Assignment: Application of iCARE Components in Nursing Research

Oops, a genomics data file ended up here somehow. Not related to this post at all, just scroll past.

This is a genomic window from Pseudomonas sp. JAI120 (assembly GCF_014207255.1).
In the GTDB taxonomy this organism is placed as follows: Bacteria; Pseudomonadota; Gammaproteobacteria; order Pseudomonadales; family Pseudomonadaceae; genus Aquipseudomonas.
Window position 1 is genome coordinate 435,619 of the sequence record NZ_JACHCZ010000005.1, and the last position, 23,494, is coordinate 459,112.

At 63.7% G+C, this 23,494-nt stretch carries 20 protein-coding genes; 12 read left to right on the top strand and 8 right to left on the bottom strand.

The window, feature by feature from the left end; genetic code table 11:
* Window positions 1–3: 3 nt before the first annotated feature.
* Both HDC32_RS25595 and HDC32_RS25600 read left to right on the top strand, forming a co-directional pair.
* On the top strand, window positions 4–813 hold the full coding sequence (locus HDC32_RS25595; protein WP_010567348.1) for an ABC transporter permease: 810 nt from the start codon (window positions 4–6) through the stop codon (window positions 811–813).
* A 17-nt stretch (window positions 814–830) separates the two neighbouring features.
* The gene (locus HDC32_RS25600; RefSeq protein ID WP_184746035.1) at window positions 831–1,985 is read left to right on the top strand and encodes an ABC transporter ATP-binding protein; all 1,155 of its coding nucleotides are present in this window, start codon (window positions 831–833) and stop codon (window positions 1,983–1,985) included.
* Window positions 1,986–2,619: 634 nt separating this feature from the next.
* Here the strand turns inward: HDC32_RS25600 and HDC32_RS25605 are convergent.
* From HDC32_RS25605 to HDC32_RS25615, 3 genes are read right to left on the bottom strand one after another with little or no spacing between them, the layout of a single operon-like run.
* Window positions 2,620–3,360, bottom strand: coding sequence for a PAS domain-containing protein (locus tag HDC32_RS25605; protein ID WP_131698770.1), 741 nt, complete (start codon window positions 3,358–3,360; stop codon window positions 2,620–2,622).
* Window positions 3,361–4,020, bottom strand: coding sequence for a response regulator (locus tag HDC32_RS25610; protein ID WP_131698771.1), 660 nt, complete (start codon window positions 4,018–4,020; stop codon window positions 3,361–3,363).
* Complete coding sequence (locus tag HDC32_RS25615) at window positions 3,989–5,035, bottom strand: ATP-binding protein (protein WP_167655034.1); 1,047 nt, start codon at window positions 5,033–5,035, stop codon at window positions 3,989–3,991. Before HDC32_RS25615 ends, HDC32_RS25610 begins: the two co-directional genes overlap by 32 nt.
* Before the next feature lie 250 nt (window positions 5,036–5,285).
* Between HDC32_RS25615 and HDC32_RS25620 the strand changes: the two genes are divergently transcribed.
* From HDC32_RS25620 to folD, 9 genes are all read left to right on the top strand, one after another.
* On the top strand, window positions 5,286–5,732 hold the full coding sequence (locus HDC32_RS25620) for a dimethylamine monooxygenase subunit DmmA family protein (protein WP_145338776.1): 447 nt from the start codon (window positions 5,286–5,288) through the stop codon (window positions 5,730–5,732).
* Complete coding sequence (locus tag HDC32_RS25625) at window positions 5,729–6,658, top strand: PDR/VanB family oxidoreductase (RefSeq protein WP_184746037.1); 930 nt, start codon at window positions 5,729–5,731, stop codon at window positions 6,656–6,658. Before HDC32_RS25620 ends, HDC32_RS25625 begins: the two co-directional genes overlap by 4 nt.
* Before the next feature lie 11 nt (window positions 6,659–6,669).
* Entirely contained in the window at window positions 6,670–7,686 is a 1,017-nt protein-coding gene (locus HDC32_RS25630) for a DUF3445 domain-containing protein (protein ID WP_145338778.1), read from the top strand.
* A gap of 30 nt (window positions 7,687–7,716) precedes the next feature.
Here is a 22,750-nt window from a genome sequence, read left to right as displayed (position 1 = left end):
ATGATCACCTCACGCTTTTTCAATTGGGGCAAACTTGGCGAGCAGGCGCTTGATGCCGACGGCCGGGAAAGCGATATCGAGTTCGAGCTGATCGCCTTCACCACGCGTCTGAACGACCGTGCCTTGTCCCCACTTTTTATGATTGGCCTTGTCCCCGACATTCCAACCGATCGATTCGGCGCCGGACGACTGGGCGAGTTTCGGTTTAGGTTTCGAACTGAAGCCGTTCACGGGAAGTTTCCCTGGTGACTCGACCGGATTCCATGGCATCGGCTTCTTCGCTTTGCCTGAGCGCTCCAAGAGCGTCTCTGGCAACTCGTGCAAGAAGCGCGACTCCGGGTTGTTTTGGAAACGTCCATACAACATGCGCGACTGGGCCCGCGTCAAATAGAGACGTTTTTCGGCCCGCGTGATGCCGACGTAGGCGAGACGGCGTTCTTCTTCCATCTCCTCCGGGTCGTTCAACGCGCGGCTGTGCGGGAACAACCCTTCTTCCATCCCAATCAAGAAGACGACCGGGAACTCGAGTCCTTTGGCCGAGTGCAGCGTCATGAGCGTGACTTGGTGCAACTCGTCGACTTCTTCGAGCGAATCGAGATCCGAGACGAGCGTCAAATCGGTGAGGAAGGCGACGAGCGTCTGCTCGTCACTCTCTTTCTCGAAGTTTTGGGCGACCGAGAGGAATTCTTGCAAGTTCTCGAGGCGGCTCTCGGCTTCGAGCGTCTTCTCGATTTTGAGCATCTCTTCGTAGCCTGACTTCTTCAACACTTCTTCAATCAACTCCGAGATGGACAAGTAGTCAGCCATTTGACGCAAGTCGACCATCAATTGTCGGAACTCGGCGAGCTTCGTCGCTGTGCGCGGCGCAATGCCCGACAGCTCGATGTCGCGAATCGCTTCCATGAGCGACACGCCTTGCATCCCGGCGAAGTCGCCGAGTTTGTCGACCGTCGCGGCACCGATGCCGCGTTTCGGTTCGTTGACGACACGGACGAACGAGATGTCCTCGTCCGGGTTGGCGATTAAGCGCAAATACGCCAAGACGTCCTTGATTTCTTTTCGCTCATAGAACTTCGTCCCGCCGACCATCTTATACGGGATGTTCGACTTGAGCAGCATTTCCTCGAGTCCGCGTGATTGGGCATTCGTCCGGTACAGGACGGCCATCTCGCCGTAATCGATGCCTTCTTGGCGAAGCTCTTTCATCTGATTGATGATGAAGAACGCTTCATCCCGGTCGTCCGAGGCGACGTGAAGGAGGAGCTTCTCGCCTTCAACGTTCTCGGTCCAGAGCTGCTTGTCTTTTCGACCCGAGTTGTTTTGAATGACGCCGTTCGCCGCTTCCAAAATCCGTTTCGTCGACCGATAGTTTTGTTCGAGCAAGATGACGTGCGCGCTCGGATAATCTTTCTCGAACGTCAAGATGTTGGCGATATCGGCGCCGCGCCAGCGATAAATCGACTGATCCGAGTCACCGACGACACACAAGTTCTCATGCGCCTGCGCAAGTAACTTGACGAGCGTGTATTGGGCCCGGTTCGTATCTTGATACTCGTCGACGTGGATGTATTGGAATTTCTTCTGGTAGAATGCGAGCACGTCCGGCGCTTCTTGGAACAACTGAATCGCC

Assignment: Application of iCARE Components in Nursing Research ORDER NOW FOR CUSTOMIZED AND ORIGINAL ESSAY PAPERS ON Assignment: Application of iCARE Components in Nursing Research Directions Getting Started: Interprofessional teams are part of practice trends we see developing in all aspects of care delivery. Consider you own work environment (or recent clinical setting). For this assignment, consider the concept of interprofessional teamwork and patient outcomes. Assignment: Application of iCARE Components in Nursing Research Look to your current workplace as an example. (If you are not currently employed, look to a past workplace or clinical practice area.) Apply the components of the iCARE concept to interprofessional teams in a short paper. (Body of the paper to be 3 pages, excluding the title page and references page) iCARE components are: C ompassion A dvocacy R esilience E vidence-Based Practice (EBP) How could you contribute to an interprofessional team and patient outcomes through nursing actions of: compassion, advocacy, resilience, and evidence-based practice? Use the attached scholarly nursing article as a resource for your paper. Additional scholarly sources can be used but are optional. Elements of iCARE paper Title page Below are the headings to be used for this assignment. Introduction: (No heading needed here in APA) Explain the type of work setting you are discussing and whether interprofessional teams are currently present. If interprofessional teams are present, indicate a team function that could be improved. If interprofessional teams are NOT present, indicate what type of team you think might be possible in the setting. Describe a nursing action item for each component below that could contribute to: interprofessional team support ; how this might impact the culture of your unit or organization ; and possible impact on patient outcomes . Compassion Advocacy Resilience Evidence-Based Practice Summary: Include a summary statement of how iCARE components can support interprofessional teams and patient outcomes. Address how you may be able to influence this process of support for interprofessional teams overall in your unit or organization. References : List any references used in APA format. Templates The attached iCare paper template is RECOMMENDED for this assignment. Scholarly Sources and Citations Use APA format for citations and references. Please paraphrase throughout. One short quote is permitted. patient_advocacy.pdf icare_template.docx QUICK LESSON Legal Issues…Patient Advocacy and the Nursing Role Issue Description Patients, especially hospital patients, can be viewed as vulnerable in a strange environment even if they are competent to protect their own interests outside the healthcare milieu.(1,49) This phenomenon has been described as the “powerless patient”. Therefore, patient advocacy developed over the decades as part of nursing as a profession.(2) This is a natural progression since the professional nurse embraces advocacy as a higher quality of nursing as a calling and a profession, rather than a mere job. Despite some views,(3) it is not a paternalistic process but preserves patient values and autonomy, allowing patients to make decisions in what they perceive to be their own best interests, even if their decisions are contrary to those of other health care professionals.(4,51) In its broadest interpretation it is a “moral act of shared humanity” and is not confined merely to the patient’s legal rights but extends to moral and human rights as well,(5) although advocacy is incorporated into legal standards of care.(6) The extension to moral and human rights is important in a litigious atmosphere and shows that the nursing profession is not satisfied with merely adhering to the legal standard of care. Nursing advocacy has been compared to lawyer advocacy in that the lawyer represents her client regardless of the merits of the client’s case. The nurse and the lawyer embody similar adversarial roles on behalf of those for whom they advocate. (7) The following qualities for effective patient advocacy have been suggested by Swedish researchers: Ethical awareness, self-confidence, persistence, pride in the profession, and maturity.(51)Another desirable attribute is cultural competency – an awareness of, and familiarity with, peoples’ customs and habits and a willingness to accommodate them.(54) See: Quick Lesson About … Legal Issues…Communication Barriers: Language . Of course nurses require adequate support from their employers: Adequate lines of communication with management, support from management and colleagues, and institutional tolerance of challenges to hierarchical authority.(51)Healthcare institutions should recognize that registered nurses use evidence to provide care and do not merely follow physicians’ Author Neill Levy, BA, LLB Cinahl Information Systems, Glendale, CA Reviewers Dawn Stone, PhD(c), RN, ANP, COHN-S Tanja Schub, BS Cinahl Information Systems, Glendale, CA Nursing Practice Council Glendale Adventist Medical Center, Glendale, CA Editor Diane Pravikoff, RN, PhD, FAAN Cinahl Information Systems, Glendale, CA task-basedorders.(55) Advocacy was introduced by the International Council of Nurses in its Professional Codes in 1973, after which journal articles on the topic began appearing.(8) Despite being first discussed in the literature as far back as the 1970’s, the concept of nursing advocacy remains unclear,(9) although it is centered around service of patients in the context of a personal relationship(10) and has been described as a “vital part” of the work of RNs.(51) It has been contended by two authors that nurses cannot be advocates because of obligations to other patients and time constraints. Assignment: Application of iCARE Components in Nursing Research However, the same authors go on to say that advocacy “is an integral part of the role of professional health care practitioners in promoting patients’ well-being.”(11) Nursing students are educated on the techniques of advocacy but the moral values required for advocacy are learned from their families, the community, and watching experienced nurses practice.(12) However, young nurses soon learn that the status of the nurse as a hospital employee and as caregiver for other patients can conflict with personal advocacy.(13) For example, errors are sometimes not reported due May 4, 2018 to loyalty to the hospital or professional colleagues.(14) Published by Cinahl Information Systems, a division of EBSCO Information Services. Copyright©2018, Cinahl Information Systems. All rights reserved. No part of this may be reproduced or utilized in any form or by any means, electronic or mechanical, including photocopying, recording, or by any information storage and retrieval system, without permission in writing from the publisher. Cinahl Information Systems accepts no liability for advice or information given herein or errors/omissions in the text. It is merely intended as a general informational overview of the subject for the healthcare professional. Cinahl Information Systems, 1509 Wilson Terrace, Glendale, CA 91206 A typical example of nursing advocacy is given in an “Ethical Problems” column where a nurse says she harbors doubts about the efficacy of the written informed consent to a blood transfusion given by her ill-educated patient. The expert columnist advises her to be more assertive in explaining the procedure in the presence of the physician before the patient signs the informed consent paper. This situation is typical of the dilemma some nurses face: Risk offending the physician or do nothing to advocate for the patient(15) Five medical ethicists in Germany surveyed reports of patient advocates’ activity at a large university hospital in Erlangen, Germany. The ethicists discussed in detail the desirability of full-time patient advocates at hospitals to hear and resolve patients’ complaints. No mention is made of the nurses’ role as patient advocates in partnership with the appointed patient advocate.(49) Another view of nursing advocacy examines the “root causes of injustices or inequities” and seeks to change systemic flaws in the health care system. This is known as “policy advocacy,” which is still in its infancy. “Advocacy upholds health as a human right through just action.”(53) In public health nursing practice, advocacy possesses a political element, extending to the marginalized who suffer from disparities in healthcare, and working towards change.(16) Nurses’ training, including an “acculturation to silence,” does not equip nurses to advocate for patients on a general level although advanced graduate education has been developed for this purpose.(17) However, early development of nursing as a profession by Florence Nightingale in the mid 19th century promoted advocating for patients in general rather than on an individual level.(18) In this sense policy advocacy in nursing could be said to have an early history. Nurses can advocate successfully in the community for patients due to the trust and respect they enjoy among the public. For the same reason they are also able to lobby elected officials (including members of state and federal legislatures) on behalf of patients. Examples of the issues they can cover in community lobbying activities are inadequate funding for health care, high prescription drug costs, and inadequate provision of school nurses. In the legislative arena it is essential to be familiar with how laws are made if one is to be an effective advocate.(19) An example of present-day policy advocacy is the lobbying by the California Nurses Association for legislation to require minimum nurse staffing levels in California acute care hospitals, see Units Potentially Involved, below.Assignment: Application of iCARE Components in Nursing Research The California Association for Nurse Practitioners (CANP) has long lobbied for expansion of the Nurse Practice Act in California in accordance with the IOM’s recommendations. It has been suggested that activities of nurses’ labor unions cause tension between the nurse’s role as patient advocate and advocate for professional rights .(50) A troublesome aspect of nurses’ labor strikes is that they are perceived to be contrary to the interests of patients. However, nurses’ unions have included patient advocacy as an important component in their platforms. Moreover, adequate nurse-patient ratios are both an important goal of the unions and in the interests of patients (see also Units Potentially Involved, below). Another view is that strikes are as much a part of the healthcare system as hospitals reducing the nurse-to-patient ratio – “strikes are the systemic check on unjust or medically inappropriate executive decision-making.”(50) An argument in favor of nurses’ unions is found among the employees of huge hospital chains. One chain issued orders that clinicians reach specified admission quotas without regard to medical necessity. Executives who issue these orders are neither prosecuted nor jailed. Wrongful termination lawsuits arising out of refusal to strive for these quotas are ineffective. Therefore, a united front in the form of nurses’ unions is essential to protect the interests of patients and, more important, to protect those who should not become hospital patients.(52) Definitions Nurse as Advocate: “Clients are perceived as vulnerable…, factors are in play that are perceived as detrimental to the client or the client’s goals, and the nurse advances client interests or protects client rights by interceding on behalf of the client in the context of the health care team.”(20) Advocacy: “[T]he act of pleading or supporting”; “[S]peaking out and speaking for patients”;(21) “Informing patients and then supporting their decision” even if they disapprove of it.(22) Policy Advocacy: “Knowledge-based action intended to improve health by influencing system-level decisions.”(23) Risks As of the year 2000 a physician in the UK could obtain a patient’s consent to treatment without giving all relevant information concerning the treatment. This placed a greater burden on the nurse as patient advocate. The nurse ran the risk of malpractice litigation if the interests of the patient were not promoted by supplementing information the patient received, to enable the patient to give a properly informed consent. In addition, the nurse could help the patient formulate and ask questions of the physician.(24) However, the risk factor in patient advocacy results in nurses limiting advocacy to low-risk situations.(25) Units Potentially Involved Intensive Care Unit: The advocacy role of nurses was challenged when three nurses in Canada refused to provide nursing care to a cardiac patient newly admitted to the ICU. They contended that they had too many patients to attend to and an extra patient would endanger existing patients. They were suspended without pay for three days and physicians provided nursing care.Assignment: Application of iCARE Components in Nursing Research The board of arbitration upheld the discipline on the grounds that the nurses were insubordinate. A comment(26) on the case noted firstly that the nurses violated the terms of their employment and they provided no evidence that they would compromise their professional standards or incur civil liability by admitting the extra patient. Secondly, the board compromised the nurse’s role as patient advocate by stating that physicians are in a better position to assess the needs of the patients in the ICU. This is true for patients’ biological needs but nurses “are in a good position to determine the needs of patients as physical, social, emotional and spiritual human beings.” Cancer Units: The lower survival rates for Black women diagnosed with breast cancer as compared with White women led Harlem Hospital in New York City to start the first patient navigator program in 1990. The program assisted patients in obtaining treatment in the bureaucratic maze of various programs and treatments available. Although navigators had to be members of the community served by them, nurses could participate in the program by coordinating the navigation services with ongoing care.(27) Since that time the role of the nurse as navigator is well recognized, and navigator roles for both laypeople and nurses have increased worldwide.(28) Operating Room and Surgical Units: Although unique difficulties confront nurses in perioperative care to ensure patient safety and wellbeing, the perioperative nurse, and especially the circulating nurse, has progressed from a technical role to a role ensuring patient well-being. However, barriers exist such as fear of damaging collegial relationships with surgeons, lack of personal assertiveness, and lack of support from hospital administration.(29) (For related topics, see Quick Lesson About … Legal Issues…Foreign Bodies Retained After Surgery ; Quick Lesson About … Legal Issues…Communication Barriers: an Overview , at Units Potentially Involved, subheader, Operating Room). Advocacy in the perioperative field designed to protect patients from harm and to respect their rights is especially important because patients are unconscious or sedated some of the time and also lack accessibility to family members in the operating room. Advocacy can involve such issues as ensuring relief from pain and protecting a patient from an incompetent colleague.(30) Practical advice is available to perioperative nurses involved with older patients undergoing surgery.(31) These patients need special attention and advocacy on their behalf. They have more complex health issues, and they require the personal guidance that nurses are able to provide in navigating the maze of diagnoses, tests, and treatments needed .(32) A research survey at a graduate school in Troy, NY elicited some chilling anecdotes on perioperative nurses’ personal experiences with advocacy. These incidents narrowly missed becoming court cases. Two of them: A kidney patient was one minute from having the wrong kidney removed in the operating room when the nurse reviewed the chart that referenced the right kidney. The X-rays were displayed backwards and the nurse told the operating team that the right kidney was the one to be removed. They looked at the X-ray screen and realized that it had been flipped around. In another incident a patient was on 5,000 units of heparin per hour, five times the lethal dose. The nurse said it was too much but her colleague responded that she checked with the resident three times and he said it was okay. The nurse insisted it was wrong and was forced to pull the order where it said never give more than 1,000 units. It turned out that the same colleague had written the order for 1,000 units.(33) Acute Care: A study was made of advance care planning in an Adelaide, South Australia acute care hospital.(34) The purpose of the study was to explain the role of advocacy in the advance care planning process. Nurses are needed to develop a therapeutic relationship with patients, involve the patient in decisions about end-of-life choices, and mediate with the family concerning advance directives. It was found that acute care hospitals are not designed to accept and implement advance directives but nurses were assisted by a special program that gave them the opportunity to improve their use and implementation. Assignment: Application of iCARE Components in Nursing Research As a result of intensive advocacy by the California Nurses Association the state of California enacted a statute in 1999, the first in the nation, requiring certain minimum levels of staffing by registered nurses in California acute care hospitals. In some circumstances the existing Patient Classification System may require a hospital to exceed these minimum levels of staffing.(35) Licensed vocational nurses are not counted as part of these minimum levels, which include only registered nurses. Different hospital units such as critical care units, burn units, and emergency departments are each assigned their own minimum staffing levels.(36) Nursing Homes: Registered nurses in nursing homes for older adults in Sweden owe a special duty of advocacy to these residents to speak up on their behalf because they are vulnerable and need the special care which they are entitled to.(51) Dermatology: The Dermatology Nurses Association is affiliated with the Coalition of Skin Diseases, which introduced the Skin Advocate iPhone App that assists those diagnosed with skin disease. It helps connect them to patient advocacy organizations that are members of the Coalition of Skin Diseases. The patients receive helpful information on skin diseases.(47) The Dermatology Nurses Association has a Web page announcing and explaining the App.(48) and also conducts public advocacy activities such as campaigning for legislation to regulate tanning salons.(47) Court Cases and Legislation In Pennsylvania an inexperienced nurse was alone on night shift. A patient, male, 24, with an aggressive brain tumor, had been admitted with uneven pupils. The nurse observed that the left pupil was fixed and dilated, which she recorded in a progress note. She called the neurosurgeon who later contended that the nurse told him that the pupils were not equal, which was no change in the patient’s condition and so he did not come in. The nurse did nothing and at 6am the patient was rushed into surgery where it was discovered that he did not have a tumor, but a rapidly growing brain abscess. The patient died. The hospital had a procedure in place for a nurse to call a “Condition C” to get immediate assistance for a critical patient. The hospital also had a policy requiring a nurse to go up the nursing chain of command if she believed that the patient was endangered by a physician’s failure to act. The court held that the nurse should have complied with the policy and procedure and was negligent in failing to do so, and upheld a $2.5 million award to the patient’s family.(37) While one can accept a finding of nursing negligence in this situation, no mention is made in the opinion on whether the physician closely questioned the nurse when she called, to ascertain whether a pupil was fixed and dilated since this would have indicated a serious condition. Assignment: Application of iCARE Components in Nursing Research Also, it seems strange that the nurse noted in the progress note that a pupil was fixed and dilated and that she reported that the pupils were not equal. (For more comments on lack of communication in hospitals see Quick Lesson About … Legal Issues…Communication Barriers: an Overview . For an analysis of the fundamental causes of mistakes in hospitals, see Quick Lesson About … Legal Issues…Never Events: Wrong Site Surgery ). A 2011 California case(38) prompts the question whether a nurse’s duty to advocate for the patient requires her to exercise authority over, and discipline, tardy and non-responsive physicians. A patient, male, 23, in the ICU with serious injuries from a motorcycle accident, was given a tracheostomy and a PEG tube was inserted for feeding. After transfer to the med/surg unit a nurse negligently “popped” the tube while flushing it. When the patient later showed decreased blood pressure and increased heart rate, the nurse reported this to the on-call surgeon who told her to call the cardiologist. The latter never came in and the nurse did not follow up. The next morning the nurse called the surgeon again and reported abdominal pain and elevated pulse and that the cardiologist had not come in. Two hours later the cardiologist was called again. He ordered medication and a transfer to the cardiac unit. The cardiologist and the surgeon came in two hours later and ordered a transfer back to the ICU. The ICU nurse called the hospitalist physician to report a pulse of 180 but the hospitalist took two hours to come in. The patient continued to deteriorate and coded but was revived. Later that afternoon he was taken to surgery where the tube was found free-floating in the abdomen along with widespread sepsis. The patient has remained in a coma ever since. The hospital paid most of the settlement for the nurse who “popped” the tube and the nurses who failed to appreciate the gravity of the situation and advocate for the patient by getting the physicians to respond in a more timely way. A Texas patient, male, 57, was in a nursing home with schizophrenia, vascular dementia, diabetes and other conditions. After he developed a cough, cold, and bronchitis he was given cough syru … Purchase answer to see full attachment Student has agreed that all tutoring, explanations, and answers provided by the tutor will be used to help in the learning process and in accordance with Studypool’s honor code & terms of service . Get a 10 % discount on an order above $ 100 Use the following coupon code : NURSING10